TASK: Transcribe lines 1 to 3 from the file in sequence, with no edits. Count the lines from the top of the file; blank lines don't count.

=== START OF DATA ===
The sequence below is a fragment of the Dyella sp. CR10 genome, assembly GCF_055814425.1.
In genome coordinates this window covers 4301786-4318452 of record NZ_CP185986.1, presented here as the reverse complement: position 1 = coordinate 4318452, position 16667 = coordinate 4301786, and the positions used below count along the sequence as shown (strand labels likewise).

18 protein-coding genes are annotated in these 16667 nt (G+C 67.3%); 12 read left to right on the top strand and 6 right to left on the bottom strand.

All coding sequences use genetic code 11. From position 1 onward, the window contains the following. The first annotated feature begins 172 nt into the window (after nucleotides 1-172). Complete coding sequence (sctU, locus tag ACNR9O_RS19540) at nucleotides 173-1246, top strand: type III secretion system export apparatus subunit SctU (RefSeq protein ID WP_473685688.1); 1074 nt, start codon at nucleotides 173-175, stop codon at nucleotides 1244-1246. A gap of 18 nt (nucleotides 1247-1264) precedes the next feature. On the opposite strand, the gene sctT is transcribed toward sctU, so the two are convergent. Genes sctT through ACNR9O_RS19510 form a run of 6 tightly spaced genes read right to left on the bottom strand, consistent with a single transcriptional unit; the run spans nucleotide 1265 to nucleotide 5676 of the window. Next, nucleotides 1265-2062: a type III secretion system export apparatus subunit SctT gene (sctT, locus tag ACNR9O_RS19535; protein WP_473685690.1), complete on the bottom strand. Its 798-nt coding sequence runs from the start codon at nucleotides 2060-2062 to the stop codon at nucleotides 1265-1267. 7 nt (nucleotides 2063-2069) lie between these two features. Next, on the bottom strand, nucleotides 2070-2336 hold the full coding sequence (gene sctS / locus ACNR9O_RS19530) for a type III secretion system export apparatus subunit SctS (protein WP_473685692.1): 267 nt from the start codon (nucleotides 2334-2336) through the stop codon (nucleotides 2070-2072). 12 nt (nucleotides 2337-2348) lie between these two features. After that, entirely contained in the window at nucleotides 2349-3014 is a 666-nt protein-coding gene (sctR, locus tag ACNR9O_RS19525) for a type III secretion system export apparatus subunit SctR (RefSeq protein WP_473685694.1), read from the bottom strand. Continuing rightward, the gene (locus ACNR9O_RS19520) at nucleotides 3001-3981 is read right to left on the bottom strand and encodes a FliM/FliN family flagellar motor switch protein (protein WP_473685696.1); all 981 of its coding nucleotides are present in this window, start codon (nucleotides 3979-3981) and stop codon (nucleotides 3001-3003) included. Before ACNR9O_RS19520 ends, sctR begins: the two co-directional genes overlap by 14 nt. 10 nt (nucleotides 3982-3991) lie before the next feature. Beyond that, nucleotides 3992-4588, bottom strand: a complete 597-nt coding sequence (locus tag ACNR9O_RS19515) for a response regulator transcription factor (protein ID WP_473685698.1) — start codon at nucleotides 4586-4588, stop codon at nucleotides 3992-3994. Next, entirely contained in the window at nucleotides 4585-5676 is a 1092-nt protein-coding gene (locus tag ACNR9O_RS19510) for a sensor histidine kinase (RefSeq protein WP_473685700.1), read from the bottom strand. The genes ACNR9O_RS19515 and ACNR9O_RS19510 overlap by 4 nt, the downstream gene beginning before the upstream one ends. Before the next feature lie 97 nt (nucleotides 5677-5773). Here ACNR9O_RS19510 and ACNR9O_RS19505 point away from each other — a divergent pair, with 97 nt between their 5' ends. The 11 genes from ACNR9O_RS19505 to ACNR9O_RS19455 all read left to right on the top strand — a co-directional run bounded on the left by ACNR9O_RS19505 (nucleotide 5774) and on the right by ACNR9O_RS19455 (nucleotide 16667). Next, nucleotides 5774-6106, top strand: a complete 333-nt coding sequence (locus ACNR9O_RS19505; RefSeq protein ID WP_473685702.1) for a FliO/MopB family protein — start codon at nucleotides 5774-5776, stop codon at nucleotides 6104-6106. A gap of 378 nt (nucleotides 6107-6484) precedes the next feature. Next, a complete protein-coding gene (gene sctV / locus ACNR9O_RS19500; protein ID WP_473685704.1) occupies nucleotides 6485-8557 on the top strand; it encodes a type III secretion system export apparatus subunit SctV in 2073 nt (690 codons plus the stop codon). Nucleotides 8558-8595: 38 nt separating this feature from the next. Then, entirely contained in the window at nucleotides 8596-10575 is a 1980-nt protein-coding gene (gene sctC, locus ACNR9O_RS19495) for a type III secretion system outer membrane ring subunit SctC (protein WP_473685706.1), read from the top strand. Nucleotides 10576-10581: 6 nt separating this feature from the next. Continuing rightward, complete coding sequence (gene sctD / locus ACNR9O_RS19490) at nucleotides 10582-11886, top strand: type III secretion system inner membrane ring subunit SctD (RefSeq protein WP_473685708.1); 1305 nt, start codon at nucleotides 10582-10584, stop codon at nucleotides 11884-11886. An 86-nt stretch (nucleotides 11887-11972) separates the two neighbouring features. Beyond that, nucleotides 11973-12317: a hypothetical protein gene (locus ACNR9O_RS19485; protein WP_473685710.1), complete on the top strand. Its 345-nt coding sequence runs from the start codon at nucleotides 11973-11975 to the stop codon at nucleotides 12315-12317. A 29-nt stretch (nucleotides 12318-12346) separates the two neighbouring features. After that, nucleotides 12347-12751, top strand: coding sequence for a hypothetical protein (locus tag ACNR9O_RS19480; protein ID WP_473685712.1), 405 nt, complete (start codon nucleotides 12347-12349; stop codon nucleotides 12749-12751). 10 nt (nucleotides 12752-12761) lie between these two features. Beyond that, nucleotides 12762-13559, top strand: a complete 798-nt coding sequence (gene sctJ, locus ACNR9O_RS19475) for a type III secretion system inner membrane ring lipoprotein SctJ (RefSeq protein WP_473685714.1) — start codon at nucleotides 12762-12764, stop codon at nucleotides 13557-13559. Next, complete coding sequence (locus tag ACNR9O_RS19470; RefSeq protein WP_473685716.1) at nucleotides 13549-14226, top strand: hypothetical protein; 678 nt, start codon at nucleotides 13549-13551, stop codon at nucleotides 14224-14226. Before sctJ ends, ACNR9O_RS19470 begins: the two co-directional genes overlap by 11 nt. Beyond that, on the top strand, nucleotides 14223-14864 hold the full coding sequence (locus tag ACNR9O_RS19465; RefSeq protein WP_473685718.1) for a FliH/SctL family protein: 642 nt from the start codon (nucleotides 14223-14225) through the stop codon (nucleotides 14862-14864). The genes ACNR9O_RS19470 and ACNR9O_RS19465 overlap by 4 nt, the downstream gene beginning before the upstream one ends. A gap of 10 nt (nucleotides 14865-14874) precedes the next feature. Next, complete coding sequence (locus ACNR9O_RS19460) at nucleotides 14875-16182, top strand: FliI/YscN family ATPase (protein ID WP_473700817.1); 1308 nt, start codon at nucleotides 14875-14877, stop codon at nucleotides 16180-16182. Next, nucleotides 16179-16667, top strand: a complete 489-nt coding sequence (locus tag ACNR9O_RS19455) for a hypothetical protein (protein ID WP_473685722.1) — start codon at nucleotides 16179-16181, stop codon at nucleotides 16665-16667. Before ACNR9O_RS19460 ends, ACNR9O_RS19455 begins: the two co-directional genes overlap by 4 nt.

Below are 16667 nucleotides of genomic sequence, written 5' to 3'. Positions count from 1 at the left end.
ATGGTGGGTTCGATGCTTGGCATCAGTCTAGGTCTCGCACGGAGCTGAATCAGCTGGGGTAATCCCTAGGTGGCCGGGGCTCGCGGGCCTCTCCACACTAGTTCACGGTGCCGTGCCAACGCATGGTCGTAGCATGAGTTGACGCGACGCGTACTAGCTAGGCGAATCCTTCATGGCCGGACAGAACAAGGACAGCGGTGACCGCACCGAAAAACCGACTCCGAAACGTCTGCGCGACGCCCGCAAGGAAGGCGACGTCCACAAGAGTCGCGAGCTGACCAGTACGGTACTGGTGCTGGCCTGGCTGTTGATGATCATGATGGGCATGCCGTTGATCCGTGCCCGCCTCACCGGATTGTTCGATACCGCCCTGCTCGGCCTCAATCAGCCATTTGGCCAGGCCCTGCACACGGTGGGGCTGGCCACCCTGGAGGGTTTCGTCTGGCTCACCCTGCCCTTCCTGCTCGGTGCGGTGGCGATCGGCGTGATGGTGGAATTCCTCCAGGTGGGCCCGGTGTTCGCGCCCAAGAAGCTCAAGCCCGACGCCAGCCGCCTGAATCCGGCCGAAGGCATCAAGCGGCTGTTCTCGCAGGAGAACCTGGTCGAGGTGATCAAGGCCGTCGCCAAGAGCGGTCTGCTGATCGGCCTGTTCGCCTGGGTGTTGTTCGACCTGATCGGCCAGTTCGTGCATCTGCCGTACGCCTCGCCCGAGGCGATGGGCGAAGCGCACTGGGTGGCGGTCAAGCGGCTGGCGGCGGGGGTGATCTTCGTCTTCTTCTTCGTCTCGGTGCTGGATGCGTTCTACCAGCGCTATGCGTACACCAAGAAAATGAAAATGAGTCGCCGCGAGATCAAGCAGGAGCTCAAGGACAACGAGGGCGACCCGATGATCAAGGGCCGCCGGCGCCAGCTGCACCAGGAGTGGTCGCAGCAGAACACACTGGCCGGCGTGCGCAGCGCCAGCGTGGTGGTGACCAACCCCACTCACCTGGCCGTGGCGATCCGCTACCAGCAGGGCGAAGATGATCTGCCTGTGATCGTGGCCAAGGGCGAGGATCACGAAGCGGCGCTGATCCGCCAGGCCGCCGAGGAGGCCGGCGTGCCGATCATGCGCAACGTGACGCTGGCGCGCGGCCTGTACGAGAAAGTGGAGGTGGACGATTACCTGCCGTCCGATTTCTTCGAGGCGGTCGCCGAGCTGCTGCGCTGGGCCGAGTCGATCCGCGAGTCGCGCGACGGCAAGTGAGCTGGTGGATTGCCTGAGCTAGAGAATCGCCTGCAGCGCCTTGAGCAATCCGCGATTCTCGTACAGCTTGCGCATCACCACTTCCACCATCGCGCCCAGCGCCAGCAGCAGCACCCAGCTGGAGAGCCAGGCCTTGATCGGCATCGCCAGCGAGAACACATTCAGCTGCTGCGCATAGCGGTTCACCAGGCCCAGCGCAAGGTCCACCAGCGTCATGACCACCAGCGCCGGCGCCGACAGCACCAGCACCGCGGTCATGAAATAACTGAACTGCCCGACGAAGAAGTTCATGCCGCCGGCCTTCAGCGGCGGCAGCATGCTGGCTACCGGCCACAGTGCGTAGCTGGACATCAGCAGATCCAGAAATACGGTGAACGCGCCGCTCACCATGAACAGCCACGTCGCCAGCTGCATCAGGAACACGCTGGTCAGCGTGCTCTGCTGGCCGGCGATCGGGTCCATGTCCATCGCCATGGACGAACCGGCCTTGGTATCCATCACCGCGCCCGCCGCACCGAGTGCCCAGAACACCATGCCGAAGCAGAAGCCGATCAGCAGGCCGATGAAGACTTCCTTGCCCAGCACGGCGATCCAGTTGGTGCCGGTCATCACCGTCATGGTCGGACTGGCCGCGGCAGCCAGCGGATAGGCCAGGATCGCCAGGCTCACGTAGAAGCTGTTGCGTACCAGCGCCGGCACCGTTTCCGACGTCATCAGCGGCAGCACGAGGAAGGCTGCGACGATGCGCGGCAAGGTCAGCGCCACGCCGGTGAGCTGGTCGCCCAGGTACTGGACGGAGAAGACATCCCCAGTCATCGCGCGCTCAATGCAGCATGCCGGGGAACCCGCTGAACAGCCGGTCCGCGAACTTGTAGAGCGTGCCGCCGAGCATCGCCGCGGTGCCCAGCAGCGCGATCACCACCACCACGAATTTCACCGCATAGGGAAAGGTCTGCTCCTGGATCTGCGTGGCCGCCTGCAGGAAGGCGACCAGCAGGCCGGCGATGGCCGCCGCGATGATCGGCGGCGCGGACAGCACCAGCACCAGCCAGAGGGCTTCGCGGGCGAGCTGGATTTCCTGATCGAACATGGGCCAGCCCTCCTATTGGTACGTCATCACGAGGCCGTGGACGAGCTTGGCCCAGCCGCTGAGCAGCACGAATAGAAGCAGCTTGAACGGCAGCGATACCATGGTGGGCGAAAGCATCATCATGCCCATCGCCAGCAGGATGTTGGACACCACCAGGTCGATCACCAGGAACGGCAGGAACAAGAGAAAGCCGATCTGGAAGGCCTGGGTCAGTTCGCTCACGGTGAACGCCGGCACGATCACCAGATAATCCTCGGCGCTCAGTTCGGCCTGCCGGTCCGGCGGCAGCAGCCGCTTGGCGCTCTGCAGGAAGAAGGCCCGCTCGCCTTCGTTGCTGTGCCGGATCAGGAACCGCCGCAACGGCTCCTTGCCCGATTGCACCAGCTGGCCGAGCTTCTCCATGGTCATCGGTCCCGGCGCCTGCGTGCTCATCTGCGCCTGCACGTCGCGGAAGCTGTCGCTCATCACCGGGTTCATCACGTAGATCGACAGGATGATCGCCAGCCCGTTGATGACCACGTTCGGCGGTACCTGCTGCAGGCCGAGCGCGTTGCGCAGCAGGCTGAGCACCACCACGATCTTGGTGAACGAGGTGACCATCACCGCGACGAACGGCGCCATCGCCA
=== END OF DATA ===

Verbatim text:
The sequence below is a fragment of the Dyella sp. CR10 genome, assembly GCF_055814425.1.
In genome coordinates this window covers 4301786-4318452 of record NZ_CP185986.1, presented here as the reverse complement: position 1 = coordinate 4318452, position 16667 = coordinate 4301786, and the positions used below count along the sequence as shown (strand labels likewise).

18 protein-coding genes are annotated in these 16667 nt (G+C 67.3%); 12 read left to right on the top strand and 6 right to left on the bottom strand.